Definition of slogan in English:

slogan

noun

  • 1A short and striking or memorable phrase used in advertising.

    ‘a series of arson attacks gave new meaning to the advertising slogan ‘come home to a real fire’’
    • ‘The slogan follows for a well-known brand of vodka.’
    • ‘Two of America's most famous stores briefly banned products with the iconic slogan, and the advertising watchdog in the UK was flooded with complaints.’
    • ‘He once arm-wrestled another CEO to determine who got to use an advertising slogan.’
    • ‘We have just saved millions on a new advertising campaign and slogan.’
    • ‘A clever slogan to sell vats of hair dye a few seasons back, but does it stand up as social analysis?’
    • ‘The mind boggles at all the other sartorial possibilities - and the associated advertising slogans.’
    • ‘I used to spend idle spite-time imagining new slogans for its advertising campaigns.’
    • ‘How about the banners or the slogan or the advertising?’
    • ‘It is all very well to have these slogans and catch phrases, but if they do not produce or mean anything, then why have them?’
    • ‘These serve a duplicitous ideological function in the manner of advertising slogans.’
    • ‘In the advertising world, slogans remain an important tool to capture the attention of the people and hook them to become your customers.’
    • ‘No one builds a jingle or a slogan or even a brand identity using web advertising.’
    • ‘They've shown that there is more to advertising than a catchy slogan and a memorable logo.’
    • ‘Jess's early collages used advertising images and slogans to present a satirical, absurdist view of sexuality and politics.’
    • ‘We are so preoccupied with the concept of milk as it is so fresh and so clean, with its wonderful advertising and catchy slogans.’
    • ‘Then I copied the logos and trademarked slogans of the printer manufacturers and started composing my own colorful work.’
    • ‘Discussion and argumentation are displaced by catchy phrases and slogans, produced according to the practices of the advertising business.’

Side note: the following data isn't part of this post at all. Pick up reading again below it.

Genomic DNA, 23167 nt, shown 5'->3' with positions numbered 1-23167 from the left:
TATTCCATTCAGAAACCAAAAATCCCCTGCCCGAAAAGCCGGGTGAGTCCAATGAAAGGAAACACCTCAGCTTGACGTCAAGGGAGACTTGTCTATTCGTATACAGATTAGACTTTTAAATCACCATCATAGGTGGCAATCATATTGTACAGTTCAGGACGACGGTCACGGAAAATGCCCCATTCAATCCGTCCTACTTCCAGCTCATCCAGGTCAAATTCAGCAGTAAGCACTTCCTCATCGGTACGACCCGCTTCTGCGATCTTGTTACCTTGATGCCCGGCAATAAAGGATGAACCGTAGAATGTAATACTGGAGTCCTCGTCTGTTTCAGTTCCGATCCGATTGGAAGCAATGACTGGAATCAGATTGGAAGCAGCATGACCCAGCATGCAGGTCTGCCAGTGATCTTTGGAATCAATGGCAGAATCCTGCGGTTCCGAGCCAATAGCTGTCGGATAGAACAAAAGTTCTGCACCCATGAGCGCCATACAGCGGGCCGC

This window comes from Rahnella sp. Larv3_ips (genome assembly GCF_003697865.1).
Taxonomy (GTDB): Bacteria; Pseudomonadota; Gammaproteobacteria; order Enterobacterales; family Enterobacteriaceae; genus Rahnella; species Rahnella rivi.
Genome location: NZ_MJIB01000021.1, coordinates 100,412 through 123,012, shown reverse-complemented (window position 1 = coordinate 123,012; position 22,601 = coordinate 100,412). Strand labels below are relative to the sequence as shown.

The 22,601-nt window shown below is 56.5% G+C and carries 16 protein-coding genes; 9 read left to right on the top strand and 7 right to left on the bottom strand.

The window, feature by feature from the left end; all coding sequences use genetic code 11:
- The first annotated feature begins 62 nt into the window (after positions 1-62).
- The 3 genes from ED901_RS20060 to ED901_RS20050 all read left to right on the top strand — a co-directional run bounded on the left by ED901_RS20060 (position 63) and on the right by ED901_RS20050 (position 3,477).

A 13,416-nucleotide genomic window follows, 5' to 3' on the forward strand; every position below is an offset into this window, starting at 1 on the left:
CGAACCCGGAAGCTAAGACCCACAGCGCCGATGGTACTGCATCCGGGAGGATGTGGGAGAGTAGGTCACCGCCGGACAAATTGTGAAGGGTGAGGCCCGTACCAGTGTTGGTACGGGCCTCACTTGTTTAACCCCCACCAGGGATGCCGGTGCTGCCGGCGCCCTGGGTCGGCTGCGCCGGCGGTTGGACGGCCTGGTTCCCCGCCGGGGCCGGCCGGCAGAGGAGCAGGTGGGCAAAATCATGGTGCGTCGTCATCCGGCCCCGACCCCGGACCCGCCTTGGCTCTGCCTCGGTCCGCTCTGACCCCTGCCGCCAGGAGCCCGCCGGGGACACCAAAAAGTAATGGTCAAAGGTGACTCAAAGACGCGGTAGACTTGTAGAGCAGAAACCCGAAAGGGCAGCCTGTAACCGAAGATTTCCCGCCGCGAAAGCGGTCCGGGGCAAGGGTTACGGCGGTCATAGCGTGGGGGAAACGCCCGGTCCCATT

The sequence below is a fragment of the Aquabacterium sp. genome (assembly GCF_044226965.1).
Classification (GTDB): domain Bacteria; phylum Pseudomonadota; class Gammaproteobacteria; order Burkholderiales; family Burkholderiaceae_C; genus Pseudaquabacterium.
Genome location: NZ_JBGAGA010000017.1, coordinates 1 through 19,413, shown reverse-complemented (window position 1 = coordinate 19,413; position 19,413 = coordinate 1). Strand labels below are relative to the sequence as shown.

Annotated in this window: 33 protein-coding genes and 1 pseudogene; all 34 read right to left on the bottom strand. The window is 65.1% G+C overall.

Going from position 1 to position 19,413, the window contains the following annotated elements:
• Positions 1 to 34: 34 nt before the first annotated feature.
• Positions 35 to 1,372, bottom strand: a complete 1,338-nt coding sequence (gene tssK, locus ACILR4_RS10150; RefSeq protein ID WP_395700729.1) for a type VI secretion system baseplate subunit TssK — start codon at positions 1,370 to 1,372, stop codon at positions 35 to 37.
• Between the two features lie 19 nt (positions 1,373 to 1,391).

• ‘I think there's a popular advertising slogan which can be invoked here.’
    • ‘Your name, logo, slogan, even the location you choose and your pricing structure depend on the brand you are trying to create.’
    • ‘Lager has been the subject of many great advertising slogans.’
    1. 1.1 A motto associated with a political party or movement or other group.
      ‘students were chanting slogans’
      • ‘No one was interested in busting up local stores, though the boards made a fine surface for political posters and slogans.’
      • ‘Major governmental policy statements and the slogans and publications of political parties are translated into Gaelic.’
      • ‘The painting of political slogans along a wooden wall that encases the old Woodward's building marked the rally.’
      • ‘He warned voters about parties that simply convey vague messages or chant slogans rather than provide specific viewpoints.’
      • ‘It is one of the bread-and-butter slogans of the pro-choice movement.’
      • ‘If he's shouting political slogans, the council can't move him.’
      • ‘None left charged up and ready to chant party slogans or shake their fists in the air.’
      • ‘Perhaps it's time someone collected the best catchwords, slogans and political idiom of the 2001 campaign here in Australia.’
      • ‘You continued to work for the party and were involved in writing political slogans on walls, although you were aware of the illegality of this activity.’
      • ‘Men chanting ruling party slogans slashed the tyre of a media car.’
      • ‘Demonstrations after football often turn political in Iran, with fans chanting slogans against the state.’
      • ‘Bursting crackers and shouting slogans, the party partied.’
      • ‘I don't know if this painting was made for that purpose - it could have been to prevent people from covering it with political slogans and posters.’
      • ‘He said youths should not only be used by politicians to chant slogans but engaged in sports for them to shape their future.’
      • ‘Protestors focus energy on creating signs with witty slogans and singing catchy chants for their favorite political issue.’
      • ‘We've got rejected campaign slogans for the political parties here and here.’
      • ‘I started driving around with political slogans on my car.’
      • ‘His speech was dotted by a vocal, slight minority of students who were chanting slogans and rhymes in protest to his performance over seven years of presidency.’
      • ‘Nowhere is this more pathetically obvious than in the party slogans.’
      • ‘Zou said whether the protest resulted in renewed political conflict with the central government would depend on the slogans chanted during the protest.’
      catchphrase, catchline, catchword, jingle, saying, formula, legend
      View synonyms
  • 2historical A Scottish Highland war cry.

Origin

Early 16th century: from Scottish Gaelic sluagh-ghairm, from sluagh ‘army’ + gairm ‘shout’.

Pronunciation

slogan

/ˈsləʊɡ(ə)n/